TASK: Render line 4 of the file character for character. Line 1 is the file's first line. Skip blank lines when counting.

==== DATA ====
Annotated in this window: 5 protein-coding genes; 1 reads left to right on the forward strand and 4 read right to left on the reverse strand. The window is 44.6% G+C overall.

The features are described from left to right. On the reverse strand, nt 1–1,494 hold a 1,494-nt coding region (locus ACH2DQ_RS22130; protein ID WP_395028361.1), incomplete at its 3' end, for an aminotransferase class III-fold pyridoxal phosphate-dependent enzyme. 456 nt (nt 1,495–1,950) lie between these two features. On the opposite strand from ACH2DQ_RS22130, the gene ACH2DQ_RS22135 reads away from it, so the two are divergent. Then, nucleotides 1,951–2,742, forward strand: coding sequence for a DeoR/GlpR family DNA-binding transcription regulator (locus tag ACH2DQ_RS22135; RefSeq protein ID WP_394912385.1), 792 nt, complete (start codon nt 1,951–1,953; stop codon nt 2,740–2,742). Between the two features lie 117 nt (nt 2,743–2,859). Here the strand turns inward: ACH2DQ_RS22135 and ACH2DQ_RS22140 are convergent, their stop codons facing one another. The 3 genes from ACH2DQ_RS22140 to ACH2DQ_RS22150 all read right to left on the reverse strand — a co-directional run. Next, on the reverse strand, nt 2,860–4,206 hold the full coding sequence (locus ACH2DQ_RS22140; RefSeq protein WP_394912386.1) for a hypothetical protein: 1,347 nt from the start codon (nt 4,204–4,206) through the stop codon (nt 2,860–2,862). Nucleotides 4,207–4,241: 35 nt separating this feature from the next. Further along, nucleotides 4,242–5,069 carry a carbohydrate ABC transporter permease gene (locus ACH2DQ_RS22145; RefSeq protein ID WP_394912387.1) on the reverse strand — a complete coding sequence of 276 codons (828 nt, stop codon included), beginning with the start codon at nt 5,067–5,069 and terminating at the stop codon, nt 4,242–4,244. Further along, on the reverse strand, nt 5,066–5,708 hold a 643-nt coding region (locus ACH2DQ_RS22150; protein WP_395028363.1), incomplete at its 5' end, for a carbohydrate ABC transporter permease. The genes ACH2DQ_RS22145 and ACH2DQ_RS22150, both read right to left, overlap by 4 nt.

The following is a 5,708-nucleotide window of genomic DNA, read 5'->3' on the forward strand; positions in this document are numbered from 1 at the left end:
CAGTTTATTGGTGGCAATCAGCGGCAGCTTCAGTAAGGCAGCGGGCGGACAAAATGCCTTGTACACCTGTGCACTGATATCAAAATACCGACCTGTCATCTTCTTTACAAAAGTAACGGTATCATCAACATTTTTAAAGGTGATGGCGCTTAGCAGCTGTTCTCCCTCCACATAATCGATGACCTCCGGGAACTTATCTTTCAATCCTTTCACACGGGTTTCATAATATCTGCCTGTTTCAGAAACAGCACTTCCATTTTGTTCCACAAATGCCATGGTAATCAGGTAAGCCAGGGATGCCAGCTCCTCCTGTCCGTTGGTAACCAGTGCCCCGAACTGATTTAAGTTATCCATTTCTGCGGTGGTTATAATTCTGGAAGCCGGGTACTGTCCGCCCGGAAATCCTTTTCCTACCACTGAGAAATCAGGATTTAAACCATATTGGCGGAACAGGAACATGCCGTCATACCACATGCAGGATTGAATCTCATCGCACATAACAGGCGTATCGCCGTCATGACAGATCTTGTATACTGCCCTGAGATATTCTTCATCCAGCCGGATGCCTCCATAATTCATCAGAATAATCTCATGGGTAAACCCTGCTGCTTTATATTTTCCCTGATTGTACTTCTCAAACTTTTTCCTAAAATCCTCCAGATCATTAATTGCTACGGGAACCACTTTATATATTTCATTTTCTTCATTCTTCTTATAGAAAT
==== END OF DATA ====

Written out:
CAGTTTATTGGTGGCAATCAGCGGCAGCTTCAGTAAGGCAGCGGGCGGACAAAATGCCTTGTACACCTGTGCACTGATATCAAAATACCGACCTGTCATCTTCTTTACAAAAGTAACGGTATCATCAACATTTTTAAAGGTGATGGCGCTTAGCAGCTGTTCTCCCTCCACATAATCGATGACCTCCGGGAACTTATCTTTCAATCCTTTCACACGGGTTTCATAATATCTGCCTGTTTCAGAAACAGCACTTCCATTTTGTTCCACAAATGCCATGGTAATCAGGTAAGCCAGGGATGCCAGCTCCTCCTGTCCGTTGGTAACCAGTGCCCCGAACTGATTTAAGTTATCCATTTCTGCGGTGGTTATAATTCTGGAAGCCGGGTACTGTCCGCCCGGAAATCCTTTTCCTACCACTGAGAAATCAGGATTTAAACCATATTGGCGGAACAGGAACATGCCGTCATACCACATGCAGGATTGAATCTCATCGCACATAACAGGCGTATCGCCGTCATGACAGATCTTGTATACTGCCCTGAGATATTCTTCATCCAGCCGGATGCCTCCATAATTCATCAGAATAATCTCATGGGTAAACCCTGCTGCTTTATATTTTCCCTGATTGTACTTCTCAAACTTTTTCCTAAAATCCTCCAGATCATTAATTGCTACGGGAACCACTTTATATATTTCATTTTCTTCATTCTTCTTATAGAAAT